The holidays are supposed to be about an abundance of sweet and savory treats, quality time with family and happiness. But they can be rough for those of us with less-than-conventional families. Whatever your situation might be, take comfort in knowing that there are families out there much crazier than yours or that you’re not alone. Here are 14 book about families that are crazier than yours, just in time for Thanksgiving.
1. This Is Where I Leave You by Jonathan Tropper ($10): Judd Foxman’s family have not all been in the same room for years. But after his father dies, his family decides to respect his last wish: to have the family spend seven days together in the same house. DRAMA BOMB!
2. Things Unsaid by Diana Y. Paul ($14): Three generations fight over money and familial obligations. Siblings Jules, Joanne and Andrew grew up in the same household but have very different views of their upbringing. As adults with children of their own, they struggle to figure out how to help their parents and raise their children.
3. Beloved by Toni Morrison ($10): This one’s a little paranormal. After Sethe and her daughter escape from slavery, their Cincinnati home is haunted by the ghost of Sethe’s oldest daughter. A woman appears calling herself Beloved, the only word written on the tombstone of her two-year-old daughter.
4. Anna Karenina by Leo Tolstoy ($8): Anna Karenina is an unhappy married woman who becomes increasingly more isolated from her vibrant friends and family. She has a tragic affair and struggles to find a way to live a fulfilling life.
5. On Beauty by Zadie Smith ($14): The Belsey family and the Kipps family are very different, but often find their lives intertwined. The Belseys are a mixed-race family that describes itself as liberal and atheist. There’s a lot of upset after their son Jerome becomes a born-again Christian and starts working for the very conservative Kipps family.
6. First & Then by Emma Mills ($10): This debut novel by Emma Mills is being called Pride and Prejudice meets Friday Night Lights. Devon enjoys watching football games from the bleachers, secretly crushing on her best friend and pretending like life after high school doesn’t exist. Everything changes when her cousin Foster comes to town.
7. Hush by Jacqueline Woodson ($8): After Toswiah Green’s policeman father testifies against a fellow officer, her family has to move and change their identities. Her father spends his days sitting by the window, her mother throws herself into their new church and her sister is planning a way to leave.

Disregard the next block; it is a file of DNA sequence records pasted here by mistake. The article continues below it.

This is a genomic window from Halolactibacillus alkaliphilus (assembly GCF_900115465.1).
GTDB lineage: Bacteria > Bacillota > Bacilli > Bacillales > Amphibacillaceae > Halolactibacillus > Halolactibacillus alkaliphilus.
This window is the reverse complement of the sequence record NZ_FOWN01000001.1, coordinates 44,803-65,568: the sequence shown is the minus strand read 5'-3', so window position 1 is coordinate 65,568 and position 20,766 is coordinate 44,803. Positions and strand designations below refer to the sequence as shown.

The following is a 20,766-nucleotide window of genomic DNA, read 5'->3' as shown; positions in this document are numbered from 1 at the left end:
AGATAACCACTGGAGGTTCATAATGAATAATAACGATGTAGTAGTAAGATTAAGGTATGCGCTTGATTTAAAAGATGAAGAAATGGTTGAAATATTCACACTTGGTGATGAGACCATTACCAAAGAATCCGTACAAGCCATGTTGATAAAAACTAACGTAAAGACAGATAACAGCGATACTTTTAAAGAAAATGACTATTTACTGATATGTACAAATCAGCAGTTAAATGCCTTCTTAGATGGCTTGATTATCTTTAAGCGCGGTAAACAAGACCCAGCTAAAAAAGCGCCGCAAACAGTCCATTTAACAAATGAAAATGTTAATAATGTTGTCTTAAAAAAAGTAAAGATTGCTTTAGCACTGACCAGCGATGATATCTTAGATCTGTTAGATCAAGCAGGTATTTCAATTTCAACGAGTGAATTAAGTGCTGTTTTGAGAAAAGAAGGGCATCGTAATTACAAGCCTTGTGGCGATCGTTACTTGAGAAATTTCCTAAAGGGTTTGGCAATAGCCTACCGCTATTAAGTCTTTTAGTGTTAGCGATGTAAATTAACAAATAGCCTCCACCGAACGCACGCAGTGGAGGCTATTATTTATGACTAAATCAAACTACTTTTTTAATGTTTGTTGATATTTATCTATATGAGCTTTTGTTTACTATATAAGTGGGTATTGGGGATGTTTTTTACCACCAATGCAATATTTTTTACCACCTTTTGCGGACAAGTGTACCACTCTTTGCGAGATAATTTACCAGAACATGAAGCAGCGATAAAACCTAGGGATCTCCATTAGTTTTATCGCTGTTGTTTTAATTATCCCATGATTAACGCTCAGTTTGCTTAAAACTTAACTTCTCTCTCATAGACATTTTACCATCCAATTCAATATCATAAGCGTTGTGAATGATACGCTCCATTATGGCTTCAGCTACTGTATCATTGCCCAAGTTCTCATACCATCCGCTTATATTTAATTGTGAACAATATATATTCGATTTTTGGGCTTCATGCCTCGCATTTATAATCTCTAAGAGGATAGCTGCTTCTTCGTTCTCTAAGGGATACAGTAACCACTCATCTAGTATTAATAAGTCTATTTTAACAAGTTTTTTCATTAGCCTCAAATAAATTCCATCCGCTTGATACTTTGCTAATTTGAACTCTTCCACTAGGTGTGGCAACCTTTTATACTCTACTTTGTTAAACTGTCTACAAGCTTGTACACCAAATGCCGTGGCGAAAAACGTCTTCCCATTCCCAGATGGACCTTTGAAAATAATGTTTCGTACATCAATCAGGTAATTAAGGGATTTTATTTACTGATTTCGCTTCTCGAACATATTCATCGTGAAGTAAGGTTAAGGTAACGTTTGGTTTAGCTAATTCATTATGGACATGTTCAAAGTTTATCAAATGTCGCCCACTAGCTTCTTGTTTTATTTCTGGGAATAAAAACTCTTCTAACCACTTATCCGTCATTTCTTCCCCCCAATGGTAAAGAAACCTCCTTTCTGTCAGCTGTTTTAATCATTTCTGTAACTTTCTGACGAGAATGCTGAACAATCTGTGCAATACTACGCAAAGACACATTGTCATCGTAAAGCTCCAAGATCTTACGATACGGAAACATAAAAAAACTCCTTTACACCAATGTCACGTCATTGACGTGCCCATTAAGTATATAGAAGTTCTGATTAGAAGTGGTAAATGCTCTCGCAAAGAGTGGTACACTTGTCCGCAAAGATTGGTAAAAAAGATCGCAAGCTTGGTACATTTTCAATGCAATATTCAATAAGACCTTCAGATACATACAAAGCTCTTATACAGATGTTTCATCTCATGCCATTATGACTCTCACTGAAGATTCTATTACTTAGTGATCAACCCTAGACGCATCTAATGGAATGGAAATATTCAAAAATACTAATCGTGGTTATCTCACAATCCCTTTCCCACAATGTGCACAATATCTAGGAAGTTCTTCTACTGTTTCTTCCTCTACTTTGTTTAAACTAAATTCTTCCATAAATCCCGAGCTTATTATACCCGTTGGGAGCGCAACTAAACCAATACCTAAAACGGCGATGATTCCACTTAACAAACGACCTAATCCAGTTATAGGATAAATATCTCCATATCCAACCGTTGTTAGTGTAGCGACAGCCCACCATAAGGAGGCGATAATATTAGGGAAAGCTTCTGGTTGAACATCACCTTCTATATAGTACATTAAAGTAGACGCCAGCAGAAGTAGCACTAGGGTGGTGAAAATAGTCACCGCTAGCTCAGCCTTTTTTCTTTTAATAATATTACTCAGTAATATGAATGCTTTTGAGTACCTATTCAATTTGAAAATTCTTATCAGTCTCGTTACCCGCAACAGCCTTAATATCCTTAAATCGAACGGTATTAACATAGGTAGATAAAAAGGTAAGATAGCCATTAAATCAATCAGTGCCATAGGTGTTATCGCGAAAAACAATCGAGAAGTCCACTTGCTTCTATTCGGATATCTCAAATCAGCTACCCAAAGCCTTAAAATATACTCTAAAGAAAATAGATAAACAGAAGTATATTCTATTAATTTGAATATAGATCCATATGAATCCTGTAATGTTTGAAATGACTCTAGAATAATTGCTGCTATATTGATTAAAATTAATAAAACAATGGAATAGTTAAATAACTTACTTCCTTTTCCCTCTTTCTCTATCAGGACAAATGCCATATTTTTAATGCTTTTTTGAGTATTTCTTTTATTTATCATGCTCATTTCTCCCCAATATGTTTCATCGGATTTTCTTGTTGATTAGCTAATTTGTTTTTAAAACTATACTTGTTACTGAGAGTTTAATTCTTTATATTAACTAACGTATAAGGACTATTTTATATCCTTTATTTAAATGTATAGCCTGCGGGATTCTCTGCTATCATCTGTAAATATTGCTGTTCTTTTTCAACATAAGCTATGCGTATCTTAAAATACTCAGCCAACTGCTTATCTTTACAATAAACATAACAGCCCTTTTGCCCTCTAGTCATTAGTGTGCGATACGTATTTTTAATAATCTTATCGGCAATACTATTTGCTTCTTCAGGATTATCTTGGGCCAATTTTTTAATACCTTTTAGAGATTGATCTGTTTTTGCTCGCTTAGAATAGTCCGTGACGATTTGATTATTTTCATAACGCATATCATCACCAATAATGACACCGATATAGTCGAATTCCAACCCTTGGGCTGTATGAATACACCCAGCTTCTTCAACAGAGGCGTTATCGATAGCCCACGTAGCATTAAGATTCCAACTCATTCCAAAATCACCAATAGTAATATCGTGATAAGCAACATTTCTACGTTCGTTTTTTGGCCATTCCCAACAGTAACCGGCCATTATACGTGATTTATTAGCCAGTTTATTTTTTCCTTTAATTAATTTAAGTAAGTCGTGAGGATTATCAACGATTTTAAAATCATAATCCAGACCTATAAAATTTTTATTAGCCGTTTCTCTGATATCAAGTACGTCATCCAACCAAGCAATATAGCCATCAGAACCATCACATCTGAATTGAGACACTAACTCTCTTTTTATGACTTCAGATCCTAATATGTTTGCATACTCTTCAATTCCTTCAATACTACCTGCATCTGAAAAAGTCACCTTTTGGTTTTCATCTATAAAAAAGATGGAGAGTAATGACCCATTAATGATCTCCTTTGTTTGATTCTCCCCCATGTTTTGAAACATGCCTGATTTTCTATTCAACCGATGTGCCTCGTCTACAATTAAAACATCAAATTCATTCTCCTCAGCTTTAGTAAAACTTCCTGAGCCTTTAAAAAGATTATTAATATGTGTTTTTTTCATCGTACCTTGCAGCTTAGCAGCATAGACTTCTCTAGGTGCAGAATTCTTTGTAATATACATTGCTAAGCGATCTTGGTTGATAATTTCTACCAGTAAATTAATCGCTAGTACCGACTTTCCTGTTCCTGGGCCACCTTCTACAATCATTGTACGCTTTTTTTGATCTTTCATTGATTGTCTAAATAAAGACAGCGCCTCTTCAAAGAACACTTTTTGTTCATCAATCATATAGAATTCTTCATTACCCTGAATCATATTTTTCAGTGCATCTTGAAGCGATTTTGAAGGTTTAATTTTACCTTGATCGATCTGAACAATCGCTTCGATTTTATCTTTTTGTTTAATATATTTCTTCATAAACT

8. I Capture the Castle by Dodie Smith ($10): Seventeen-year-old Cassandra and her family live in a large castle. Her father is an author suffering from severe writer’s block. His second wife, Topaz, is an artist’s model and enjoys communing with nature. The family has had to resort to selling their furniture to buy food.
9. Fifth Chinese Daughter by Jade Snow Wong ($17): This is the memoir of the author’s first twenty-four years. Wong grew up in a unique family in San Francisco’s Chinatown. She struggles with the narrow confines of her strict household and her identity as an Asian American.
10. Burned by Ellen Hopkins ($11): Seventeen-year-old Pattyn is the oldest of seven sisters in an extremely religious Mormon and abusive household. After her alcoholic father catches her in a compromising situation with a boy, she is pulled out of school and sent to rural Nevada to live with an aunt she has never met.
11. The Goldfinch by Donna Tartt ($11): At the age of thirteen, Theo Decker survives an accident that kills his mother. After his father abandons him, he is taken in by his friend’s wealthy family. He is out of place in his new home on Park Avenue and with his schoolmates who don’t understand him.
12. Fun Home by Alison Bechdel ($9): This graphic memoir explores the difficult relationship between Alison and her father. When Alison comes out as a lesbian in college, she discovers that her father is also gay. He dies a few weeks later and leaves behind a labyrinth of mysteries for her to work through.
13. Franny and Zooey by J. D. Salinger ($8): The kids of the Glass family were all child prodigies (that inspired Wes Anderson’s The Royal Tenenbaums). The youngest, Franny, experiences an existential crisis while at college and decides to come home. Her brother Zooey offers her his brotherly love/advice.
14. Mansfield Park by Jane Austen ($9): To escape the poverty of her parents’ home, Fanny Price is sent to live with her rich cousins at Mansfield Park. Her cousins make it abundantly clear that they dislike her and her social rank, and her cousin Edmund is her only ally.
What are some of your favorite stories about dysfunctional families? Let us know in the comments below!